Our advice can keep a sad event from becoming even more painful
Consumer Reports magazine: October 2012
When Jeanne Kiefer’s mother died at 93 under hospice care, the nurse knew whom to call and what to do, so the death and its immediate aftermath were, in Kiefer’s words, “peaceful” and “seamless.” She and her sister had discussed end-of-life arrangements—the hospice nurse and counselor “bring it up and encourage you to kind of deal with it,” said Kiefer, a research consultant in Cave Creek, Ariz.—and could focus on being with their mother.
Compare that with the experience of Kiefer’s relative, whose 97-year-old mother died at home attended by a nurse’s aide and children who hadn’t discussed end-of-life plans. The aide couldn’t legally declare the mother’s death, so the family called 911. The police came, began CPR, and investigated the scene as a potential crime, questioning the family to rule out elder abuse. Only when paramedics arrived could the body be removed and resuscitation attempts stopped.
File this checklist to use when needed to keep a sad event from becoming even more painful. Responsibility for the various actions can be divided among family members and close friends of the deceased.
1. Get a legal pronouncement of death. If no doctor is present, you’ll need to contact someone to do this:
If the person dies at home under hospice care, call the hospice nurse, who can declare the death and help facilitate the transport of the body.
If the person dies at home without hospice care, call 911, and have in hand a do-not-resuscitate document if it exists. Without one, paramedics will generally start emergency procedures and, except where permitted to pronounce death, take the person to an emergency room for a doctor to make the declaration.
2. Arrange for transportation of the body. If no autopsy is needed, the body can be picked up by a mortuary (by law, a mortuary must provide price info over the phone) or crematorium.
3. Notify the person’s doctor or the county coroner.
4. Notify close family and friends. (Ask some to contact others.)
5. Handle care of dependents and pets.
6. Call the person’s employer, if he or she was working. Request info about benefits and any pay due. Ask whether there was a life-insurance policy through the company.
Within a few days after death
7. Arrange for funeral and burial or cremation. Search the person’s documents to find out whether there was a prepaid burial plan. Ask a friend or family member to go with you to the mortuary. Prepare an obituary.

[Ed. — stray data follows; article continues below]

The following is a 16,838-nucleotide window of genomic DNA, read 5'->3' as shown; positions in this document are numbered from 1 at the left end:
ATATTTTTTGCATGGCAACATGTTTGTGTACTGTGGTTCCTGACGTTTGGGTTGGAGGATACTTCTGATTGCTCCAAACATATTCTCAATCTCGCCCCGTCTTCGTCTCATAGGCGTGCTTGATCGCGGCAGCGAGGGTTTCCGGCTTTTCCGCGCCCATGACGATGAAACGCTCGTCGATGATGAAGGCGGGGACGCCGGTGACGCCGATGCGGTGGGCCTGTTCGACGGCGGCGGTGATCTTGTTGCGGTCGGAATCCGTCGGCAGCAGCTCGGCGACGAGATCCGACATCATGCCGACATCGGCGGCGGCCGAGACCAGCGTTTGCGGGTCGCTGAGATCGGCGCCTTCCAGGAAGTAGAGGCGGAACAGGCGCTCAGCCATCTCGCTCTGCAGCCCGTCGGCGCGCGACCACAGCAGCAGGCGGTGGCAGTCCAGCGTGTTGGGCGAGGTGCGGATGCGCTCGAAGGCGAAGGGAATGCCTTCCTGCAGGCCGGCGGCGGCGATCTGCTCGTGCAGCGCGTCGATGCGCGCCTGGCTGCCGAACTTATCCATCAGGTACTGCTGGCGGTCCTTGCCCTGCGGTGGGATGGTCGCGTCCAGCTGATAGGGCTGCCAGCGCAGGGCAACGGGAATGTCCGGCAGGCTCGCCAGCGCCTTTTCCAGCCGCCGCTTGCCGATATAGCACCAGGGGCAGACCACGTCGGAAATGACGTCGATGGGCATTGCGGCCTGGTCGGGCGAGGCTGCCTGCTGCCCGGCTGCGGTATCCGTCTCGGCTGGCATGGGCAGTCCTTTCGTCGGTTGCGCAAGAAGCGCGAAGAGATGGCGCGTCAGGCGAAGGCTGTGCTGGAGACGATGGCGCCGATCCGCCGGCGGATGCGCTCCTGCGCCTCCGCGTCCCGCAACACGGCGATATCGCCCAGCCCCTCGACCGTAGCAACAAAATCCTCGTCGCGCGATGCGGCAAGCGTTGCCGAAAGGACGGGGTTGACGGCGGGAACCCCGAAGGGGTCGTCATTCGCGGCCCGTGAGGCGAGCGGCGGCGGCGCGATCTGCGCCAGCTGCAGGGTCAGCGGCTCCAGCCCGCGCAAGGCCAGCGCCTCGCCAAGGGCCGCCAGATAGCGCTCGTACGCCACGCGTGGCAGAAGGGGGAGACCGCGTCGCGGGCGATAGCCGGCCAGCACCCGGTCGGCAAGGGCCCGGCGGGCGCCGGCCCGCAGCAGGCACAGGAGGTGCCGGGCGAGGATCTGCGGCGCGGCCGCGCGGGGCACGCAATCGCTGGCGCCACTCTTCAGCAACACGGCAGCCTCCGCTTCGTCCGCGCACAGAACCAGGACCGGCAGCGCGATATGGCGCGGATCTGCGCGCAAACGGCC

8. If the person was in the military or belonged to a fraternal or religious group, contact that organization. It may have burial benefits or conduct funeral services.
9. Ask a friend or relative to keep an eye on the person’s home, answer the phone, collect mail, throw food out, and water plants.
Up to 10 days after death
10. Obtain death certificates (usually from the funeral home). Get multiple copies; you’ll need them for financial institutions, government agencies, and insurers.
11. Take the will to the appropriate county or city office to have it accepted for probate.
12. If necessary, the estate’s executor should open a bank account for the deceased’s estate.
A trust and estates attorney, to learn how to transfer assets and assist with probate issues.
Police, to have them periodically check the deceased’s house if vacant.
Accountant or tax preparer, to find out whether an estate-tax return or final income-tax return should be filed.
The person’s investment adviser, for information on holdings.
Bank, to find accounts and safe deposit box.
Life insurance agent, to get claim forms.
Social Security (800-772-1213; socialsecurity.gov) and other agencies from which the deceased received benefits, such as Veterans Affairs (800-827-1000; va.gov), to stop payments and ask about applicable survivor benefits.
Agency providing pension services, to stop monthly check and get claim forms.
Utility companies, to change or stop service, and postal service, to stop or forward mail.
Know the person's wishes
For an elderly friend or relative:
Know the location of the will, birth certificate, marriage and divorce certificates, Social Security information, life-insurance policies, financial documents, and keys to safe deposit box or home safe.
Ask the person’s wishes about funeral arrangements, organ donation, and burial or cremation.
Have the person complete an advance directive, including a living will, which specifies wanted and unwanted procedures. The person should also appoint a health-care proxy to make medical decisions if he or she becomes incapacitated.
Have a do-not-resuscitate order drawn up if the person desires. That tells health-care professionals not to perform CPR if the person’s heart or breathing stops and restarting would not result in a meaningful life.
Make sure the person gives copies of the documents to his or her doctor and a few family members or friends. Take the documents to the hospital if the person is admitted.
You'll find state-specific advance directives at caringinfo.org, a website of the National Hospice and Palliative Care Organization.
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